2. and/or it could be that relaxation is more difficult (it's not so easy to stay relaxed while upside-down, so that can cause some muscles to be more tensed up, which can reduce ability to equalise);
3. and/or it might even simply be due to gravity causing structures in the head & ears to be not quite the same as when upright.

In all of the above cases the answer is to experiment and practice...

Start by swimming down at a shallow angle (or even just sinking by blowing air from lungs), and see if being at that shallow angle makes it easy to clear the ears. If so, swim(/sink) a bit steeper, just until you start to find it gets a bit harder. Then spend some time practicing clearing while heading down at that angle. Once it become easier, try going down at a slightly steeper angle. If you find equalising is difficult head-down within the first 2-3 metres then you don't even have to be in deep/open water for this - just a local pool that's deep enough for you to find you struggle with equalising while going down at some steep enough angle.

You can also use a pool to practice equalising while upside-down (or at some angle) by hanging your head over the edge and with legs on the side of the pool (can help to have a buddy holding your legs - but really should have someone with you anyway if you're holding your breath in the pool).


There could be a couple of other things I've missed, but those were the two main directions that came to mind off the top of my head (first ensure using Frenzel, and then practice at increasingly steep angles until vertical).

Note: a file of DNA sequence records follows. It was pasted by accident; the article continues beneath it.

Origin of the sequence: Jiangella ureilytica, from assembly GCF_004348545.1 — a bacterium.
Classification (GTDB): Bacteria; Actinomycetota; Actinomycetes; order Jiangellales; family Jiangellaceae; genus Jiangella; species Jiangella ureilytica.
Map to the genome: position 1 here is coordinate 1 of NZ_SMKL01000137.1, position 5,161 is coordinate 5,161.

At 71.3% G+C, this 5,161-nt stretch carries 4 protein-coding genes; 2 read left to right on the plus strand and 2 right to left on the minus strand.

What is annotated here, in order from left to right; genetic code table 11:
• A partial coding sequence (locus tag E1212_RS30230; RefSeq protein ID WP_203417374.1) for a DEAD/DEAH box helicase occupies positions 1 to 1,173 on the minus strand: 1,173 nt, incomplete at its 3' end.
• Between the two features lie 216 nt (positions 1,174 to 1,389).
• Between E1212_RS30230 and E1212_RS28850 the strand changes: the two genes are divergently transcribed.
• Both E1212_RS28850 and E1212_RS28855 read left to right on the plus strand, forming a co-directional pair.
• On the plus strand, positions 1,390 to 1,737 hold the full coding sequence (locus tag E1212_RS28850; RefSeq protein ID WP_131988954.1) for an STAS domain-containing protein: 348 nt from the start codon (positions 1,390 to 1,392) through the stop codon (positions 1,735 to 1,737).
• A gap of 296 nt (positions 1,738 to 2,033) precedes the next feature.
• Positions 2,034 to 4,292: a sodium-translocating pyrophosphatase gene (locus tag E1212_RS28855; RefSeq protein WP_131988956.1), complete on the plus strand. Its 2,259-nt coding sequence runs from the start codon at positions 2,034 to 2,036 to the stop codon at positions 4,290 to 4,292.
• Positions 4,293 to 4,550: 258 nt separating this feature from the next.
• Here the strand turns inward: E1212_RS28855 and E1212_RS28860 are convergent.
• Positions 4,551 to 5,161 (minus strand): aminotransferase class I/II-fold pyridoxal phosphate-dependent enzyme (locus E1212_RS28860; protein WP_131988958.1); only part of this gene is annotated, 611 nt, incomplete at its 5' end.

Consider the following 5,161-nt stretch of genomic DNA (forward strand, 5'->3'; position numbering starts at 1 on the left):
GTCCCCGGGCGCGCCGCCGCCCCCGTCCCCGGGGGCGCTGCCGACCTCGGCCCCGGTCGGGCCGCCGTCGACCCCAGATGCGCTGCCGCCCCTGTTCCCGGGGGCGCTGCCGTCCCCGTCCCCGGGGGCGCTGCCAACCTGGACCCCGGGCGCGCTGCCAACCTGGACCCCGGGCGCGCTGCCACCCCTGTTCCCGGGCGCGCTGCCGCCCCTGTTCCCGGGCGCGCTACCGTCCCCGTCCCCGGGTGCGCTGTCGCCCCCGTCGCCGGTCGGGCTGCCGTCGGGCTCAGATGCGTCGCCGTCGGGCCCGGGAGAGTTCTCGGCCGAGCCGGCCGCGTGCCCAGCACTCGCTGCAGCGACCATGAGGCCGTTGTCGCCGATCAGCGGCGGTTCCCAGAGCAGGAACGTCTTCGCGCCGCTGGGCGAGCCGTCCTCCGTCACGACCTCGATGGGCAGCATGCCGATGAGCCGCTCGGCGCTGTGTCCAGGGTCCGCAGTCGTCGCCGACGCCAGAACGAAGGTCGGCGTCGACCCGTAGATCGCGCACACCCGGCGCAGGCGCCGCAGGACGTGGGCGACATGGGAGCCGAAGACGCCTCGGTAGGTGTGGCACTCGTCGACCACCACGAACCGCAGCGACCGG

Hope that's helpful!
 
  • Like
Reactions: WRPJR
How old is your son? I've taught quite a few kids to (scuba) dive and they very often have trouble equalising when they are young to early adolescents. Some of that is being confused with technique but a lot is from still developing bodies. If he is young i wouldn't push it at all and let him get comfortable with shallow dives and scuba. If older follow the advice above.
 
How old is your son? I've taught quite a few kids to (scuba) dive and they very often have trouble equalising when they are young to early adolescents. Some of that is being confused with technique but a lot is from still developing bodies. If he is young i wouldn't push it at all and let him get comfortable with shallow dives and scuba. If older follow the advice above.
He is older now. He does not have trouble clearing when scuba diving. I sent him the detailed suggestions above and talked to some buddies. I think he tried some of them and is better now. But, I have not had a chance to go with him.
 
He is older now. He does not have trouble clearing when scuba diving. I sent him the detailed suggestions above and talked to some buddies. I think he tried some of them and is better now. But, I have not had a chance to go with him.
I think he also tried using a decongestant.
 
DeeperBlue.com - The Worlds Largest Community Dedicated To Freediving, Scuba Diving and Spearfishing

ABOUT US

ISSN 1469-865X | Copyright © 1996 - 2024 deeperblue.net limited.

DeeperBlue.com is the World's Largest Community dedicated to Freediving, Scuba Diving, Ocean Advocacy and Diving Travel.

We've been dedicated to bringing you the freshest news, features and discussions from around the underwater world since 1996.

ADVERT